Bookshops by Jorge Carrión (translated by Peter Bush): An anorak’s delight

Cover image I suppose it was inevitable that I’d read and review Bookshops having worked in one for over a decade and spent a great deal of time in many others, both in my own country and abroad. It’s quite some time since I could call myself a bookseller but I still tidy up those table displays, surreptitiously move misfiled books to where they should be and scan shelves tutting to myself when significant titles are missing. Jorge Carrión isn’t a bookseller, current or ex, but he has spent an inordinate amount of time in bookshops across the world and has a great deal of interest to say about them.

Carrión begins what he describes as an essay by explaining that his inspiration was Stephan Zweig’s short story ‘Mendel the Bibliophile’ about an itinerant bookseller, a Russian Jew, with the gift of a prodigious memory which, as every bookseller knows, is an essential tool of the trade. From there he takes his readers on a journey around the world, dropping in on his favourite bookshops, from his home town of Barcelona to Buenos Aires, Sydney to Tangier, Paris to Denver, Colorado. It’s stuffed with anecdote, eruditely discursive, full of bookselling history and passionate in its tone. Carrión explores bookshops as reflections of society and engines of social change, as places of resistance, cultural centres, meeting places and havens. San Francisco’s celebrated City Lights and Shakespeare and Company in Paris both crop up frequently but many far more obscure bookshops make an appearance too. Carrión frames his bookshop thumbnails with often fascinating historical context, from Christina Foyle’s trip to Stalinist Russia to negotiate a deal for books slated for burning to a short disquisition on paper making which takes us from China to Turkey.

For those who find themselves drawn into bookshops wherever they are, even in countries where there’s no hope of understanding what’s between the covers, this book is a joy. Carrión manages to steer clear of fetishizing bookshops – just – exploring the idea of them as museums and tourist attractions (City Lights and Shakespeare and Company again) and suggesting that ‘style is more important than content in the global circulation of the image’ bringing to mind all those pictures of beautiful or outlandish bookshops which do the rounds on Buzzfeed and the like. He ends on a pleasingly optimistic note about the future of the bookshop, albeit a very different future from its history. A nice touch would have been to include a separate chapter on the bookshop in literature although there are references and quotations woven throughout. It won’t suit everyone – truth be told I suspect you have to be something of an anorak to enjoy it as much as I did – but it might make the more obsessive and literary booky person in your circle happy this Christmas which I’m sure is what its publishers are hoping you’ll think.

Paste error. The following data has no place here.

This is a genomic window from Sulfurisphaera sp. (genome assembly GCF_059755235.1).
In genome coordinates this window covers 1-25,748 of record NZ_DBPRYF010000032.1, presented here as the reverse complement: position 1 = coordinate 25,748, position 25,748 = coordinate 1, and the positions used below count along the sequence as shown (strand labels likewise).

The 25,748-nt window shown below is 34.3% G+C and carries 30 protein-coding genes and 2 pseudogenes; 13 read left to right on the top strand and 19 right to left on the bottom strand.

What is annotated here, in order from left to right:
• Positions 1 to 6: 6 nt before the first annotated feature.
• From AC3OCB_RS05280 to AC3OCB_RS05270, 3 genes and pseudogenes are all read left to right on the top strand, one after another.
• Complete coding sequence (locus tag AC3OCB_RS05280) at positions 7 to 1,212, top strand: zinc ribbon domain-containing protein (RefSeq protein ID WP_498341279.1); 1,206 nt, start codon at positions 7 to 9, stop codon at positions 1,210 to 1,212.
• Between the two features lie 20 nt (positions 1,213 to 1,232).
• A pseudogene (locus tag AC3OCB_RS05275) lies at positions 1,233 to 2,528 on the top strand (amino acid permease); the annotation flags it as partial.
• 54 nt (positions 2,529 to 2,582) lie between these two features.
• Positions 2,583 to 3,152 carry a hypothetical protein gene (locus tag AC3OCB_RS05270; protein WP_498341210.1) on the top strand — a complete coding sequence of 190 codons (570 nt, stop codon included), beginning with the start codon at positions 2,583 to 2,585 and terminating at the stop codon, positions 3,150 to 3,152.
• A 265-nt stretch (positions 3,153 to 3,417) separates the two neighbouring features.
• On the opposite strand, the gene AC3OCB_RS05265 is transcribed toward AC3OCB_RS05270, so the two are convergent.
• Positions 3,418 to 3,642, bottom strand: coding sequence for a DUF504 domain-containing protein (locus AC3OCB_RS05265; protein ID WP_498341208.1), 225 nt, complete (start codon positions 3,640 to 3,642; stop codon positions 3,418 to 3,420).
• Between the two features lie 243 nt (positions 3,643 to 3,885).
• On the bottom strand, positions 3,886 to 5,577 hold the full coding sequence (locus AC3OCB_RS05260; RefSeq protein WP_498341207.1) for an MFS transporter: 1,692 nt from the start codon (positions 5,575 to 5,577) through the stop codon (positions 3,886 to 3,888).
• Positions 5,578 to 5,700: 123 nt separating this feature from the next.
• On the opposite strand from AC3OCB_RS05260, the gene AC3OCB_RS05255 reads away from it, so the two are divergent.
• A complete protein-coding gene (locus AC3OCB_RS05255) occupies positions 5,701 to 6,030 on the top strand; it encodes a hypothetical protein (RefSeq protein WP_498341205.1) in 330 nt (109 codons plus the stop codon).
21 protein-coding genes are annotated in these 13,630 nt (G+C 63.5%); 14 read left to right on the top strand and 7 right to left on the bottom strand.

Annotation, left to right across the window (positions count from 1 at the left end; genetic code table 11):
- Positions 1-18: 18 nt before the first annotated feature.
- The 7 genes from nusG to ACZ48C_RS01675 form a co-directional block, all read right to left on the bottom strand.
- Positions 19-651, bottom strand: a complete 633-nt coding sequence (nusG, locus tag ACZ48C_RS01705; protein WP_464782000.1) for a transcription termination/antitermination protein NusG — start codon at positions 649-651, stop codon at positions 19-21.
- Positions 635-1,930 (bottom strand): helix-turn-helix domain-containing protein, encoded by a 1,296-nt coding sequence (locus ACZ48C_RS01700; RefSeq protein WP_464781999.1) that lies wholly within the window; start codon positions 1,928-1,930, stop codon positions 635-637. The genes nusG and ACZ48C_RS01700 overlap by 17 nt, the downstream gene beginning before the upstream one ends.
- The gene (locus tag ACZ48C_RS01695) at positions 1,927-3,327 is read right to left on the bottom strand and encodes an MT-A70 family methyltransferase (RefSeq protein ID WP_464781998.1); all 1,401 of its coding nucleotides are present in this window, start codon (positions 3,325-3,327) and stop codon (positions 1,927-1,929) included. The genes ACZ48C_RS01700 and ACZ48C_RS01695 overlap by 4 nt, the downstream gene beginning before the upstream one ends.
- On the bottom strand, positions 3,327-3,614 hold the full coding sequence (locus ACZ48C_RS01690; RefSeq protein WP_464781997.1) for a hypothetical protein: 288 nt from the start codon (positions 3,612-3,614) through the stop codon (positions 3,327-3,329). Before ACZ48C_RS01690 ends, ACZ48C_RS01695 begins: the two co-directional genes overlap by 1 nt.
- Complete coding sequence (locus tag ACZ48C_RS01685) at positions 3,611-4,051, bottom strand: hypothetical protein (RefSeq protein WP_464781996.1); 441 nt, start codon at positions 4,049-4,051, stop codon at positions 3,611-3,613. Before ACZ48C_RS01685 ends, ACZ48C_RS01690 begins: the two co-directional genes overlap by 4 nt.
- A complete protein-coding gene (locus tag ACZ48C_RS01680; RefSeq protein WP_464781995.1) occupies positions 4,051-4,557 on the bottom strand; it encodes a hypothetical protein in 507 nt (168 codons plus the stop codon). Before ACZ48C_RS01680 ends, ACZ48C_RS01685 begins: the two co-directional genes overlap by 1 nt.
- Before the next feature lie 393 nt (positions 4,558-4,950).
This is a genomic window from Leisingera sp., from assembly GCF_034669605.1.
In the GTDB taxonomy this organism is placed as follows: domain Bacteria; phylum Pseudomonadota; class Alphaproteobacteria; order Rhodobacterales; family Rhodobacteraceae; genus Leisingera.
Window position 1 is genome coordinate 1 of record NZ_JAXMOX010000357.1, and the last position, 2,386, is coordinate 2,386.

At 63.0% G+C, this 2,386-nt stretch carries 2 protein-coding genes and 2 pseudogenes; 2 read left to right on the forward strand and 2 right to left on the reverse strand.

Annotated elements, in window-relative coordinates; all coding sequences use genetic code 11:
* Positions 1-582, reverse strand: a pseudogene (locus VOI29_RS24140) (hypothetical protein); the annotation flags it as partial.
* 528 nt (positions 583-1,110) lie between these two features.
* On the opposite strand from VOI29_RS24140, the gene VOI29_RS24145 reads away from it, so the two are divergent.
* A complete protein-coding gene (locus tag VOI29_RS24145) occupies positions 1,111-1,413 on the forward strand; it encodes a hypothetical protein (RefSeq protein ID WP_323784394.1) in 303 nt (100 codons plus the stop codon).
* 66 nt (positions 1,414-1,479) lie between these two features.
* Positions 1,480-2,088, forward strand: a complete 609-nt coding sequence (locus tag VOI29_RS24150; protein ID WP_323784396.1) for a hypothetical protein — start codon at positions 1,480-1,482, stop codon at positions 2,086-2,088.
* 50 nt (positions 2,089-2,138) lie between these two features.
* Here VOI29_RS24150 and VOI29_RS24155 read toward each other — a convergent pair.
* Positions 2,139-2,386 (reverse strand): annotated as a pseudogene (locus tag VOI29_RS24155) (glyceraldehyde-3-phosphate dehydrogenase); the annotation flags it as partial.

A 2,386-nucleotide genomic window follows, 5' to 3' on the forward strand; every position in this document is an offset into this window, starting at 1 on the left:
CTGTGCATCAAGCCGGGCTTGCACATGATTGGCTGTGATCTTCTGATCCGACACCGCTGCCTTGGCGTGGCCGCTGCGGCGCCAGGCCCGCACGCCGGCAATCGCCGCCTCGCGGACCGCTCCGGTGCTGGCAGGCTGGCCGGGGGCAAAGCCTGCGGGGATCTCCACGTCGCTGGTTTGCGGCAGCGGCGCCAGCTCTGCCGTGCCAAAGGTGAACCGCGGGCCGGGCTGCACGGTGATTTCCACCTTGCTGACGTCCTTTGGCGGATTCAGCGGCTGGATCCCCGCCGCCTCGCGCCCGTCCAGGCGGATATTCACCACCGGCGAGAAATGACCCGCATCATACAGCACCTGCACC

18 thoughts on “Bookshops by Jorge Carrión (translated by Peter Bush): An anorak’s delight”

  1. Oh! Love the idea of this… consider me in anorak! Now, you know how the latest travel show penchant is following guides on various focuses… imagine a show (even better staring in a show) with this one

    1. Oh, Poppy – perhaps you should get pitching before I do! I suspect a fair few anoraks are going to wake up to this one on Christmas Day.

  2. Well this anorak has just added it to their wish list! Sue Lay and I were in Waterstones in Birmingham a couple of weeks ago and we were both tidying tables for them. And this morning I am off to Hay on Wye for a happy browse and lunch at Richard Booth’s. And I never leave that wonderful shop without buying books. On the hunt for Margaret Attwood. Returning to her after many years.

    1. Excellent! I don’t think we’ll ever lose that habit, Rachel. I hope you have fun in Richard Booth’s – nice cafe, too. I’m sure you’ll find an Atwood there.

    1. Irresistible to those of us who have trouble controlling ourselves in such places! I hope you enjoy it, Simon.

  3. It’s fascinating how those of us who like book are drawn to books about books and bookshops! This sounds like a very enjoyable read, entertaining and geeky. Bookshops, like libraries, feel like home to me. I can feel myself noticeably more relaxed when surrounded by books. I suspect this book would feel like home too. Strange, huh?

    1. I know what you mean about the computer v. book ratio in modern libraries. It should be possible to combine the two without relegating books into second position.

  4. Haha, I used to work in a book shop too and I also have to stop myself from tidying the stock when I visit one now! This book sounds like a treat for bibliophiles!

    1. I’ve been doing just that today! I managed to restrain myself and just straightened a few table piles… It’s perfect for booksellers, ex and otherwise!

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